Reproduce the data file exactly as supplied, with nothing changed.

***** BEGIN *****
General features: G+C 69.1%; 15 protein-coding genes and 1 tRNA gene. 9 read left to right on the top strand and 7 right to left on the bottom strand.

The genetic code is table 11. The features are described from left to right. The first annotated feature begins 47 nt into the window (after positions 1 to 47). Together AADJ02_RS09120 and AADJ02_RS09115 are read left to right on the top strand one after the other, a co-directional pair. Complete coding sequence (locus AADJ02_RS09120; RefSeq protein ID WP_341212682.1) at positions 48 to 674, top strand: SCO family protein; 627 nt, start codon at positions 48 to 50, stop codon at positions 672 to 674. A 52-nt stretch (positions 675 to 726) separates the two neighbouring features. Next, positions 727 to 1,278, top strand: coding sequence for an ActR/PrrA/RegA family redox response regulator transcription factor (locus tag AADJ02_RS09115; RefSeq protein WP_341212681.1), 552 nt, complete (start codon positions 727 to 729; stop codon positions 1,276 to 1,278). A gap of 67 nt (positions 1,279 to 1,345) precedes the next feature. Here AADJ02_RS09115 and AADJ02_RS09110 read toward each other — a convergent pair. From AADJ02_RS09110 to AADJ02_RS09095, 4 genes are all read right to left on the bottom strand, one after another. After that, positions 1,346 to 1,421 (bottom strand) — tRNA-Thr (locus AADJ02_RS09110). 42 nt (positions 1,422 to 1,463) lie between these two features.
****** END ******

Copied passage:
General features: G+C 69.1%; 15 protein-coding genes and 1 tRNA gene. 9 read left to right on the top strand and 7 right to left on the bottom strand.

The genetic code is table 11. The features are described from left to right. The first annotated feature begins 47 nt into the window (after positions 1 to 47). Together AADJ02_RS09120 and AADJ02_RS09115 are read left to right on the top strand one after the other, a co-directional pair. Complete coding sequence (locus AADJ02_RS09120; RefSeq protein ID WP_341212682.1) at positions 48 to 674, top strand: SCO family protein; 627 nt, start codon at positions 48 to 50, stop codon at positions 672 to 674. A 52-nt stretch (positions 675 to 726) separates the two neighbouring features. Next, positions 727 to 1,278, top strand: coding sequence for an ActR/PrrA/RegA family redox response regulator transcription factor (locus tag AADJ02_RS09115; RefSeq protein WP_341212681.1), 552 nt, complete (start codon positions 727 to 729; stop codon positions 1,276 to 1,278). A gap of 67 nt (positions 1,279 to 1,345) precedes the next feature. Here AADJ02_RS09115 and AADJ02_RS09110 read toward each other — a convergent pair. From AADJ02_RS09110 to AADJ02_RS09095, 4 genes are all read right to left on the bottom strand, one after another. After that, positions 1,346 to 1,421 (bottom strand) — tRNA-Thr (locus AADJ02_RS09110). 42 nt (positions 1,422 to 1,463) lie between these two features.